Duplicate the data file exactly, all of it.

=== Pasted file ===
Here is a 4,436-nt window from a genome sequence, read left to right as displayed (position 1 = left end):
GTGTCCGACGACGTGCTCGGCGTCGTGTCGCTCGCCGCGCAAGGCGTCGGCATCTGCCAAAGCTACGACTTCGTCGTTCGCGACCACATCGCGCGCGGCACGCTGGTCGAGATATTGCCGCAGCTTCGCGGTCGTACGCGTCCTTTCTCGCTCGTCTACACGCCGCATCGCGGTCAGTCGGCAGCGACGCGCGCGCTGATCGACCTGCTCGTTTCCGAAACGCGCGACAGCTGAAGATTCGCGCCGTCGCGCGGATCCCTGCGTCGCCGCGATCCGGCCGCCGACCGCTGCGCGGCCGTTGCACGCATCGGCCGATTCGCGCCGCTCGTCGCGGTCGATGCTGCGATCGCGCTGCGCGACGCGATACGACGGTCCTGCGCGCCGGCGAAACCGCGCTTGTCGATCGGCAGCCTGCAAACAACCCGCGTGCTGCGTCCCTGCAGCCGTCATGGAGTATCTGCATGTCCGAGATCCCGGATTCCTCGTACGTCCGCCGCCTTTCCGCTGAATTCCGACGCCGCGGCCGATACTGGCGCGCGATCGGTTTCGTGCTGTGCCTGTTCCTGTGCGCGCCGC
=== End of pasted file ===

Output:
Here is a 4,436-nt window from a genome sequence, read left to right as displayed (position 1 = left end):
GTGTCCGACGACGTGCTCGGCGTCGTGTCGCTCGCCGCGCAAGGCGTCGGCATCTGCCAAAGCTACGACTTCGTCGTTCGCGACCACATCGCGCGCGGCACGCTGGTCGAGATATTGCCGCAGCTTCGCGGTCGTACGCGTCCTTTCTCGCTCGTCTACACGCCGCATCGCGGTCAGTCGGCAGCGACGCGCGCGCTGATCGACCTGCTCGTTTCCGAAACGCGCGACAGCTGAAGATTCGCGCCGTCGCGCGGATCCCTGCGTCGCCGCGATCCGGCCGCCGACCGCTGCGCGGCCGTTGCACGCATCGGCCGATTCGCGCCGCTCGTCGCGGTCGATGCTGCGATCGCGCTGCGCGACGCGATACGACGGTCCTGCGCGCCGGCGAAACCGCGCTTGTCGATCGGCAGCCTGCAAACAACCCGCGTGCTGCGTCCCTGCAGCCGTCATGGAGTATCTGCATGTCCGAGATCCCGGATTCCTCGTACGTCCGCCGCCTTTCCGCTGAATTCCGACGCCGCGGCCGATACTGGCGCGCGATCGGTTTCGTGCTGTGCCTGTTCCTGTGCGCGCCGC